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Hughes Richardson Thompson

Obituary of Edward Ruthven Richardson, Avon Park, Florida.

On December 2, 1915, Rev. Edward R. Richardson passed away at his home, in Avon Park, Fla. On the night of his return from Missouri, where he spent the summer with his daughter, he suffered a paralytic stroke, and death came in a few weeks.

Mr. Richardson was born April 30, 1833, near Horrey Falls, N. Y. Preparing himself as an attorney at law, he practiced in the highest courts of the nation and at various times in the States of Nebraska, Texas, Colorado, Missouri, and Florida. As a young man of firm convictions, he enlisted for the Confederacy in the War between the States and attained a colonelcy. He was sworn into the Missouri State Guard on April 13, 1861, by Gen. M. Jeff Thompson as third lieutenant of Company A. The company was reorganized after the battle of Carthage and became Company K, 1st Regiment of Infantry, 3d Division, Col. John T. Hughes. Mr. Richardson was then appointed commissary, with the rank of captain. When the State troops were turned over to the Confederacy, in December, 1861, he was attached to Company E, 3d Regiment, 1st Missouri Brigade, under General Little. He went to the army east of the Mississippi River at Corinth, Miss., and was then on the general staff as commissary of the Army of the West. He was later transferred to the Trans-Mississippi Department and placed on scout duty. He was wounded by a fragment of shell from a gunboat at Marion, Ark., in 1864, captured, and taken to Memphis and placed in the Irving Block. Exchange was refused, but he was paroled and had no further chance for active service.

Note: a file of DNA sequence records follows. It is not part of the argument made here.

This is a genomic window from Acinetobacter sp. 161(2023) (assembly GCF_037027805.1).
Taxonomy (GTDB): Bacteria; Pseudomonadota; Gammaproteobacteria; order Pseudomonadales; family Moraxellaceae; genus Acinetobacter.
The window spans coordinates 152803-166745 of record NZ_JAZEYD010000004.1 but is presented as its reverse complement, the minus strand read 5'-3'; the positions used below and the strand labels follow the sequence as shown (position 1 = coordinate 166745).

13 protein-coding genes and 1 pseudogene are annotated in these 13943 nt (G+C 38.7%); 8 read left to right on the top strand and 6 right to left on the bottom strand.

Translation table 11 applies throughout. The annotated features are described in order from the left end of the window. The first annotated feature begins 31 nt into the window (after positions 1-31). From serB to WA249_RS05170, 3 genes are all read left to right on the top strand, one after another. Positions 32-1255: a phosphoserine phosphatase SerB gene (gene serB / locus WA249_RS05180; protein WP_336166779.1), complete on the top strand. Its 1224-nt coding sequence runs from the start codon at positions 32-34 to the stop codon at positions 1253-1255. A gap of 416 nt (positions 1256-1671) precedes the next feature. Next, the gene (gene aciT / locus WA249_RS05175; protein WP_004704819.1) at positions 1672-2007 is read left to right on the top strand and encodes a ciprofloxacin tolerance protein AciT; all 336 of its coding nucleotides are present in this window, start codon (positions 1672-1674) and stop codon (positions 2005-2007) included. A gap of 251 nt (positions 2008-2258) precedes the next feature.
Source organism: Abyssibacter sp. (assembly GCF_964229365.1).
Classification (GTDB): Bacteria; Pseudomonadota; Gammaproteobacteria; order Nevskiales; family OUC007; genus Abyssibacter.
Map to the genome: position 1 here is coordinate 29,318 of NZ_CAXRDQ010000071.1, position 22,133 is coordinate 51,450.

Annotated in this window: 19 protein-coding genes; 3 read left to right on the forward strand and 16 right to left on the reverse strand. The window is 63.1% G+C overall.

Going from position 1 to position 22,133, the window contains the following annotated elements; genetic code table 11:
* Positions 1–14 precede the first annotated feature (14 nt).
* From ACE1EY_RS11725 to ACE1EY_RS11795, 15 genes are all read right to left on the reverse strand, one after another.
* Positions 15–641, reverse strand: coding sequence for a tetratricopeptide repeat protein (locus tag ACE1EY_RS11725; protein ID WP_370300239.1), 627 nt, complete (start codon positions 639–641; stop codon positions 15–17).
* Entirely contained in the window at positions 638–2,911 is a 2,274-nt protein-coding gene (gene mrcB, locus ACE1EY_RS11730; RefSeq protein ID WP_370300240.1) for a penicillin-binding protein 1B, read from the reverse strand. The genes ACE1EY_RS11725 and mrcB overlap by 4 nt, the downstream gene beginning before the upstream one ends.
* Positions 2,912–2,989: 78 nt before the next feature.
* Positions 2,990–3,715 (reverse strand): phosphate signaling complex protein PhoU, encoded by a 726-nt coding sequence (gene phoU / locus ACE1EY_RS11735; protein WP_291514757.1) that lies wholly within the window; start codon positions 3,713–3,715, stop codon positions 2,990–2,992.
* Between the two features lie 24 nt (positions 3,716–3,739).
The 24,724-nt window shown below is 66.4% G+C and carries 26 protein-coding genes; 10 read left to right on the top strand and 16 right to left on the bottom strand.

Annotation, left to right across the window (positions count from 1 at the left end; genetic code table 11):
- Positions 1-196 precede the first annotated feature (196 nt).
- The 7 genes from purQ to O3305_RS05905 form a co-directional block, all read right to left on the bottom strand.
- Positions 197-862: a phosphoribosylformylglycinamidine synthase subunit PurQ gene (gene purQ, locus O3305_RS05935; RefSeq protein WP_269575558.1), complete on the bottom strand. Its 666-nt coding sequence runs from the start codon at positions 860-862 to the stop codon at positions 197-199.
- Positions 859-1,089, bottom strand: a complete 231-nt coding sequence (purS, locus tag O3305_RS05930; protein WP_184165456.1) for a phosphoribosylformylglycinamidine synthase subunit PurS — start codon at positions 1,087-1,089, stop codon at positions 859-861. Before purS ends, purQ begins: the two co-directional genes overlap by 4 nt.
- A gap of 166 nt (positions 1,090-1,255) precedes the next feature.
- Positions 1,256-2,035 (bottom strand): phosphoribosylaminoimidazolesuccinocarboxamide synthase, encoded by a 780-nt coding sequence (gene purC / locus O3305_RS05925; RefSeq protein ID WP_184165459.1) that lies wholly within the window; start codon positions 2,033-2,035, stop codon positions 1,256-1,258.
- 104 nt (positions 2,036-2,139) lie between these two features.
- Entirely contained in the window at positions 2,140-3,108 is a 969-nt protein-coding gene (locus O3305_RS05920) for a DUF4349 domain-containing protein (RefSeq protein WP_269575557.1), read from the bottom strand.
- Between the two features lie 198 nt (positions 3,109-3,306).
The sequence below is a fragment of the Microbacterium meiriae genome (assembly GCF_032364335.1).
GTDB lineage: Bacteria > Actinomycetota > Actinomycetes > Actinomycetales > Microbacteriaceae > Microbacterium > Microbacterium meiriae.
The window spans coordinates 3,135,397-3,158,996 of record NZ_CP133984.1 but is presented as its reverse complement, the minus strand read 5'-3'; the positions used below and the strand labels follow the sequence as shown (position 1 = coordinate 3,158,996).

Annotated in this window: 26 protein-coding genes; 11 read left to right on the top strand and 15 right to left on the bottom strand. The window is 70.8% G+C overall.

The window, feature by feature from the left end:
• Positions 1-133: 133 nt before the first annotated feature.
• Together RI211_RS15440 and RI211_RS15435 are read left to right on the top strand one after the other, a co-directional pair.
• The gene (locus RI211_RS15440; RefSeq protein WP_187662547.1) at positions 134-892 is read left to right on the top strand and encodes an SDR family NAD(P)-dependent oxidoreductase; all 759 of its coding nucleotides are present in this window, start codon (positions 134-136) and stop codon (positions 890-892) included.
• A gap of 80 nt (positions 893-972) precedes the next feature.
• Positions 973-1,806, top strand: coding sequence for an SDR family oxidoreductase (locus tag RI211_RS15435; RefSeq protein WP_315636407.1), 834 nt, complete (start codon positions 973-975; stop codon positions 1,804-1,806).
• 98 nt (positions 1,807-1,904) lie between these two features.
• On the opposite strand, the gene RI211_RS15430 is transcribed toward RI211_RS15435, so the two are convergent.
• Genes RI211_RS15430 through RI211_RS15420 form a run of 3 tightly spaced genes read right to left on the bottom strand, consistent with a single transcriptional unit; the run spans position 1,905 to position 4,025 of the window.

After the war he resumed the practice of law, in which he was more than successful; but as the years passed by a severe throat trouble compelled him to seek refuge in Florida. He gave up the practice of law and was ordained a priest in the Episcopal Church, serving the Churches at Crete, Nebr., St. Joe, Mo., Bonham, Tex., and De Land, Fla. He went to Avon Park in 1896 and was rector of the Church of the Redeemer there until January, 1914, when advancing age caused him to resign. He was a thirty-second degree Mason and had yeoman service for Masonry.

Mr. Richardson was married in November, 1860; and of this union there were three children, two daughters and a son, who survive him.

SOURCE: Confederate Veteran Magazine, July, 1916.

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